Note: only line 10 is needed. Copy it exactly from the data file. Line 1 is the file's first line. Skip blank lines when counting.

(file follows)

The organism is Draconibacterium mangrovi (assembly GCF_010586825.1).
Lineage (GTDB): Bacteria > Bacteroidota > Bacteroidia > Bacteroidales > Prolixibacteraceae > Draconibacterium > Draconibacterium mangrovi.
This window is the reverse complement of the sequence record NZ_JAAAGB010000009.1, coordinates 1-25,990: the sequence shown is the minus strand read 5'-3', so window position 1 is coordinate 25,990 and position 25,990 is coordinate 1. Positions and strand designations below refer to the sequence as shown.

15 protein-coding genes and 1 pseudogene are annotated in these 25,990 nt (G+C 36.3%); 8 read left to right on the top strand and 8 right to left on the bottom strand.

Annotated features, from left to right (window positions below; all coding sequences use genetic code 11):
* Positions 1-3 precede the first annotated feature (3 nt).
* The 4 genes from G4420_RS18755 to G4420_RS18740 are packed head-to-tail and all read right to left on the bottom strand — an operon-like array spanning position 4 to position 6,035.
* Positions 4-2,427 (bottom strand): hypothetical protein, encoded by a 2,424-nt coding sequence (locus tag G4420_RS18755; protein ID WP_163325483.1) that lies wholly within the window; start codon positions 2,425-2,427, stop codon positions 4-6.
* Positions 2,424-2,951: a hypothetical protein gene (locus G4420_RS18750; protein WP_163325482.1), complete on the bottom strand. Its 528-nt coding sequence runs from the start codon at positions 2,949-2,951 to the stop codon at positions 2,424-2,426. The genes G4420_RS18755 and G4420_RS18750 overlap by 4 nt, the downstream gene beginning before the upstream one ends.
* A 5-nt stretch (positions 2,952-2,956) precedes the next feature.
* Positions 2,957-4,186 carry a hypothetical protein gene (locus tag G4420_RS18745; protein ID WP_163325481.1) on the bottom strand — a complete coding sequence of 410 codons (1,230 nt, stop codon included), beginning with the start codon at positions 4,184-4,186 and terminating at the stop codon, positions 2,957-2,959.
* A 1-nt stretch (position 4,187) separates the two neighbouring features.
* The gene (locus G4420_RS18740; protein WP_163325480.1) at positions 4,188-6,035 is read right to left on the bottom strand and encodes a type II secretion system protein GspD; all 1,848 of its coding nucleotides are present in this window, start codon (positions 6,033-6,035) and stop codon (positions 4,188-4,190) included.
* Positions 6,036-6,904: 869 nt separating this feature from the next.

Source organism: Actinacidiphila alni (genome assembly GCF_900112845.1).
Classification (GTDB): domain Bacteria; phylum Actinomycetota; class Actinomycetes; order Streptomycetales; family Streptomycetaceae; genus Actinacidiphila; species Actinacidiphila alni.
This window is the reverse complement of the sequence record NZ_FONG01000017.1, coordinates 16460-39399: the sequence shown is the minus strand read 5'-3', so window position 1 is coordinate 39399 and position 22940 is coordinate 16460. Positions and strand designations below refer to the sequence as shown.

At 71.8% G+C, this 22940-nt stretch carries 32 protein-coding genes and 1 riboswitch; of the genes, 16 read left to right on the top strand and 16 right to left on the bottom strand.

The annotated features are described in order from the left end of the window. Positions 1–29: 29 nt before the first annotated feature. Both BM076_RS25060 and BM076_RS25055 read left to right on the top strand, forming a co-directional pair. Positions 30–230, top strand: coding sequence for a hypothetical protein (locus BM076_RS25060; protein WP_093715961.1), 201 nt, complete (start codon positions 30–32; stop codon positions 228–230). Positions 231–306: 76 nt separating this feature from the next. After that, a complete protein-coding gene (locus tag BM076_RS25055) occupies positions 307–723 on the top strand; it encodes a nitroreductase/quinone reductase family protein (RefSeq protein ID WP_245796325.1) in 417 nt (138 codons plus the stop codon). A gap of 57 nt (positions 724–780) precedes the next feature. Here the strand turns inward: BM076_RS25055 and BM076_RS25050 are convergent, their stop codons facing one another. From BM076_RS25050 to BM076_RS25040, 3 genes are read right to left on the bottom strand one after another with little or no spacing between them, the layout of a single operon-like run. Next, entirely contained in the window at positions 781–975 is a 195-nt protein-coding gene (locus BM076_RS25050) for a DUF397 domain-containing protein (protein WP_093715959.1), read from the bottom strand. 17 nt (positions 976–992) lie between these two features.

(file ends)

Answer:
* A 5-nt stretch (positions 2,952-2,956) precedes the next feature.